April 12, 2017
President Trump signed an Executive Order on Promoting Energy Independence and Economic Growth, Mar. 28, at the Environmental Protection Agency (EPA) headquarters surrounded by roughly a dozen coal executives and miners. Welcoming his visitors, EPA Administrator Scott Pruitt stated, “We’re no longer going to have a regulatory assault on any given sector of our economy. That’s going to end by the signing of this executive order.”
Touted by White House spokesperson Sean Spicer as “protecting the environment and promoting [the] economy,” the order seeks to “promote clean and safe development of our Nation’s vast energy resources, while at the same time avoiding regulatory burdens which unnecessarily encumber energy production, constrain economic growth, and prevent job creation.”
It directly, and immediately, revokes Obama administration executive orders and memoranda on national security and climate change preparedness as well as guidelines for landscape-level conservation and mitigating environmental impacts. In seven sections, it spells out a sharply pro-fossil fuel energy policy and the broad review, rescission, and reform of programs and regulations that might impede production of electricity from coal, natural gas, nuclear material, flowing water, and other domestic sources, including renewable sources.
The order establishes a 180-day timetable for agency heads to draft a final report detailing specific recommendations that could alleviate or eliminate burdens of agency actions on domestic energy production. It propagated quickly through the EPA and Department of the Interior. An Internet outcry ensued when the Bureau of Land Management (BLM) changed its homepage banner image from hikers in a grassy landscape to an open coal seam on Mar. 31. The BLM banner image changed again on Apr. 8 to a fly fisherman on an open river, as part of planned weekly rotation.
More substantive responses came from both Interior and EPA. Interior Secretary Ryan Zinke issued an order on Mar. 29, following the White House lead, ending the federal coal leasing moratorium. It also targets reexamination of Interior mitigation policies and practices in balance with energy independence and job creation. EPA Administrator Pruitt, in a letter to state governments, reminded them that a Supreme Court order staying the Clean Power Plan relieved states of spending obligations relating to compliance. This reminder was seen by many as political positioning by Pruitt. Days later, on Apr. 4, he named a prominent Clean Power Plan opponent, attorney Samantha Dravis, to lead the agency’s deregulation taskforce.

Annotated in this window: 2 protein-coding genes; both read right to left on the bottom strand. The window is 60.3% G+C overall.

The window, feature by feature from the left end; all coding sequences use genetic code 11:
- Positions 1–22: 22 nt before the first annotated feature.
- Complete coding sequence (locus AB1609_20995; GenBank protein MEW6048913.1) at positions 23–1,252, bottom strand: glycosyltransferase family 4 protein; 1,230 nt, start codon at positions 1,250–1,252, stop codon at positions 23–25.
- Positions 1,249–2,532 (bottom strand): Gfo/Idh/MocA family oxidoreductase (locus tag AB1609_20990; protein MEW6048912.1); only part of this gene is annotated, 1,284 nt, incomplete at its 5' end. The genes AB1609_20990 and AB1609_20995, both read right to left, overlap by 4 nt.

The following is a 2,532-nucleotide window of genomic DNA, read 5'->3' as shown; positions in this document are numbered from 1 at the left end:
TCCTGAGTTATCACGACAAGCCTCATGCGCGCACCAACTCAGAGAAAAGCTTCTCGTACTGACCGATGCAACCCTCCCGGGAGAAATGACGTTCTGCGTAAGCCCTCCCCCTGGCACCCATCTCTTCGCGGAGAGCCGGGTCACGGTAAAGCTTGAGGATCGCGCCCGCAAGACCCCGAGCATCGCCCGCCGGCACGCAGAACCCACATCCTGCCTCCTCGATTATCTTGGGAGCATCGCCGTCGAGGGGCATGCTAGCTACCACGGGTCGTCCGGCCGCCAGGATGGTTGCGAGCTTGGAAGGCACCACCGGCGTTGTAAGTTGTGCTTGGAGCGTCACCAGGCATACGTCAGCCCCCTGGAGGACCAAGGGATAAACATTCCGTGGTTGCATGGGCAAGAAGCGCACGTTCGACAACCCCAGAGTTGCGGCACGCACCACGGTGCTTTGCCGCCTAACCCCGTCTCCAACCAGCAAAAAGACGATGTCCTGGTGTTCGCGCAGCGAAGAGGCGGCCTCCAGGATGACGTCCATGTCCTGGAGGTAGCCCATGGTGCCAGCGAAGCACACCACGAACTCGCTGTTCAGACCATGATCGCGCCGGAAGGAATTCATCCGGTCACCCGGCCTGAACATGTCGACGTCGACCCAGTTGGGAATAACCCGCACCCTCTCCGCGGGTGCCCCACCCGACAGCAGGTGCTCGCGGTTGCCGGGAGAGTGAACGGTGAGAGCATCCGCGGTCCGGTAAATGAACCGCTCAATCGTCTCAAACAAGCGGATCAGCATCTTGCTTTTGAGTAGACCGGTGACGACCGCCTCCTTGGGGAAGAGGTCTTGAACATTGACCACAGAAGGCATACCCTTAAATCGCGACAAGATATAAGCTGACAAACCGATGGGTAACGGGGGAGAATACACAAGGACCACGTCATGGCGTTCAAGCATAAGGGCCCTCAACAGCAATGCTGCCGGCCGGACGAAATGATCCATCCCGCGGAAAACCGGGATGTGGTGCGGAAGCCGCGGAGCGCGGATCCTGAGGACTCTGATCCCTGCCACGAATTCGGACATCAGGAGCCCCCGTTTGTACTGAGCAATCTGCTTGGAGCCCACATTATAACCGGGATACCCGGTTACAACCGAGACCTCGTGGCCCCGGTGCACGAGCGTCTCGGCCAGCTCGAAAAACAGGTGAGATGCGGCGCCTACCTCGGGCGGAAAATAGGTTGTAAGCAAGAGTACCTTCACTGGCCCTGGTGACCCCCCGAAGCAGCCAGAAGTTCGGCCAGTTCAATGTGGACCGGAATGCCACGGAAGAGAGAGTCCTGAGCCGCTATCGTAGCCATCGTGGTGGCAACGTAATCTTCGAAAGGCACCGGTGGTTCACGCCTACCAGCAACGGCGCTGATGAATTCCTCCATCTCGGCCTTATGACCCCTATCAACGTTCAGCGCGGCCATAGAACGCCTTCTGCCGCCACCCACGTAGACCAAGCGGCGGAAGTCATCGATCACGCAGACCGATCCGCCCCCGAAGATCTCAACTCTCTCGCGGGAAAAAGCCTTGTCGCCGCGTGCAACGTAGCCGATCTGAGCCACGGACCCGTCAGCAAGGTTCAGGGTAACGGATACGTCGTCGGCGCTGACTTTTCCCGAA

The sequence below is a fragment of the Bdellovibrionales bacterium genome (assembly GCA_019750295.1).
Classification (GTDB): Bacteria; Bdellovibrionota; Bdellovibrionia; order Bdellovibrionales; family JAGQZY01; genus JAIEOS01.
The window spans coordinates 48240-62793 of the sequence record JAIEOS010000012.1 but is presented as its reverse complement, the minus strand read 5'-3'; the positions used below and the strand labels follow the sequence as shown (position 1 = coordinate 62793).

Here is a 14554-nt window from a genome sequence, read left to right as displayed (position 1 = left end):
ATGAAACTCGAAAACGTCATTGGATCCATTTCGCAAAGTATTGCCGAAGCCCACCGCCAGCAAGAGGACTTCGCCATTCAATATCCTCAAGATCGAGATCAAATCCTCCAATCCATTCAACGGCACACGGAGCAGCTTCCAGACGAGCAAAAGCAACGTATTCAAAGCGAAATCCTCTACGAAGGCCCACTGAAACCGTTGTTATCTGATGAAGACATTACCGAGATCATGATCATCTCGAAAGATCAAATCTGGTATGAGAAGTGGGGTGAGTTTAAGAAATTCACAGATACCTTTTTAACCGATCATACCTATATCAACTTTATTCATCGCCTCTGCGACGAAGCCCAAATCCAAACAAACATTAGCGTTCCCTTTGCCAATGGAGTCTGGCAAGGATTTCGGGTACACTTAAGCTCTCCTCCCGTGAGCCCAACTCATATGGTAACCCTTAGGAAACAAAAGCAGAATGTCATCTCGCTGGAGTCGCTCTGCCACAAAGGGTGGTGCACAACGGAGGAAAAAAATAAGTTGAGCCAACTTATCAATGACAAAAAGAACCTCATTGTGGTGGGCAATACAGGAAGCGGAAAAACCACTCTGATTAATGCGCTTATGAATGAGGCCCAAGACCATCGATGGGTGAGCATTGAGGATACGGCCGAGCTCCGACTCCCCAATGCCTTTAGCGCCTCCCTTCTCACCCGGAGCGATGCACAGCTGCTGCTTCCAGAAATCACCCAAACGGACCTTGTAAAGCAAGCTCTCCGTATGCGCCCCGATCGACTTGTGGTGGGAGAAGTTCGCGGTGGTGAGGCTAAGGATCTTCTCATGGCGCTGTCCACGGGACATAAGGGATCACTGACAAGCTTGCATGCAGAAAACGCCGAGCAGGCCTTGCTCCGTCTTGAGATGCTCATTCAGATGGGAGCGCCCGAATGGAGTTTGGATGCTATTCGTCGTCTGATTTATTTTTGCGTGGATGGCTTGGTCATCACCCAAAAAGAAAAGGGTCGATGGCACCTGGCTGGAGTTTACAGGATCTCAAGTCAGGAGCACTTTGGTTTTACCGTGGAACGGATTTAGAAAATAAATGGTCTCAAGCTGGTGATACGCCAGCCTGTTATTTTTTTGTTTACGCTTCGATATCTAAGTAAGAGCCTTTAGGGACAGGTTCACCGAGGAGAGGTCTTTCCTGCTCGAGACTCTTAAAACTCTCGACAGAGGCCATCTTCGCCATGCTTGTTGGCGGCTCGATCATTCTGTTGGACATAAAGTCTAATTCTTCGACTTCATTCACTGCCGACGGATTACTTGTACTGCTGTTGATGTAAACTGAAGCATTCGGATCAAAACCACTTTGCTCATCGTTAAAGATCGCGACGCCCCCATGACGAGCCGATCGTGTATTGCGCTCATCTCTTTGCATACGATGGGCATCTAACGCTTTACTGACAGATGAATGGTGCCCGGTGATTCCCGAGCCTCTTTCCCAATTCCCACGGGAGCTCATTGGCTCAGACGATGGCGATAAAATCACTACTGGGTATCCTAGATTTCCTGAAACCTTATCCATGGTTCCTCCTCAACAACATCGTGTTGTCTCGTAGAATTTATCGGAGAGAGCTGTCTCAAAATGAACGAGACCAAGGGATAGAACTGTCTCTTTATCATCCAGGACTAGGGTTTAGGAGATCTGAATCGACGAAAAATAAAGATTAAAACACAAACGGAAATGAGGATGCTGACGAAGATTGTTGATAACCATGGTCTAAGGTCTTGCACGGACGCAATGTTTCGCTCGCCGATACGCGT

Internationally, the executive order effectively removed climate change from discussion at last week’s Mar-a-Lago US-China summit, in stark contrast to each of the last four meetings of Presidents Obama and Xi, which featured announcements about important international climate initiatives. The sharp US pivot on climate policy leaves China as the international leader on climate change, a point emphasized by President Xi previously at January’s World Economic Forum in Davos, Switzerland.
The question, however, of the US withdrawing from the Paris Agreement on climate change is unclear. Though promises to withdraw were prominently featured in President Trump’s campaign, many administration allies and industry interests are suggesting a go-slow approach. Congressional opposition to the Paris deal has softened. Senators Jim Inhofe (R-OK) and Bob Corker (R-TN) have expressed less urgency for the US to exit the Agreement given that the new administration’s climate and energy policies preclude the US from implementing domestic policy to achieve the goals of the Agreement. Representative Kevin Cramer (R-ND), a leading ally of the president, sent a “Dear Colleague” letter to him proposing conditions related to US fossil fuels for continuing US engagement in the Agreement.
Coal interests, such as Cloud Peak Energy and Peabody Energy, have been encouraging the White House to remain in the Paris Agreement in order to advocate for coal use in future world energy markets.
However, others underscored a hard line. “The entire administration budget proposal was a pretty big middle finger to the idea of Paris, the [Green Climate Fund], etc.,” said Mike McKenna, a member of President Trump’s Energy Department transition team, in comments to E&E News. He characterized seeking carve-outs for fossil fuels in the Agreement as “a smokescreen to keep people from talking about the uncomfortable fact that the president explicitly promised to exit Paris. Repeatedly.”
The administration is expected to decide on whether to remain in the Paris Agreement by late May, in time for the Group of Seven meetings, May 26 – 27 in Taormina, Sicily.
Targeted for a 31 percent budget cut and staff cuts up to 25 percent, the Environmental Protection Agency (EPA) is being dramatically reorganized and reshaped. The agency has been ordered to revoke, review, rescind, and revise fundamental energy and climate regulation.
Plans circulating in the press for weeks call for scrapping as many as 56 EPA programs, including pesticide safety, water runoff control, environmental education, and international environmental cooperation. EPA’s Office of Research and Development, responsible for most of the agency’s science work, would receive $250 million less than the current $488 million, down 51 percent, in the administration budget blueprint.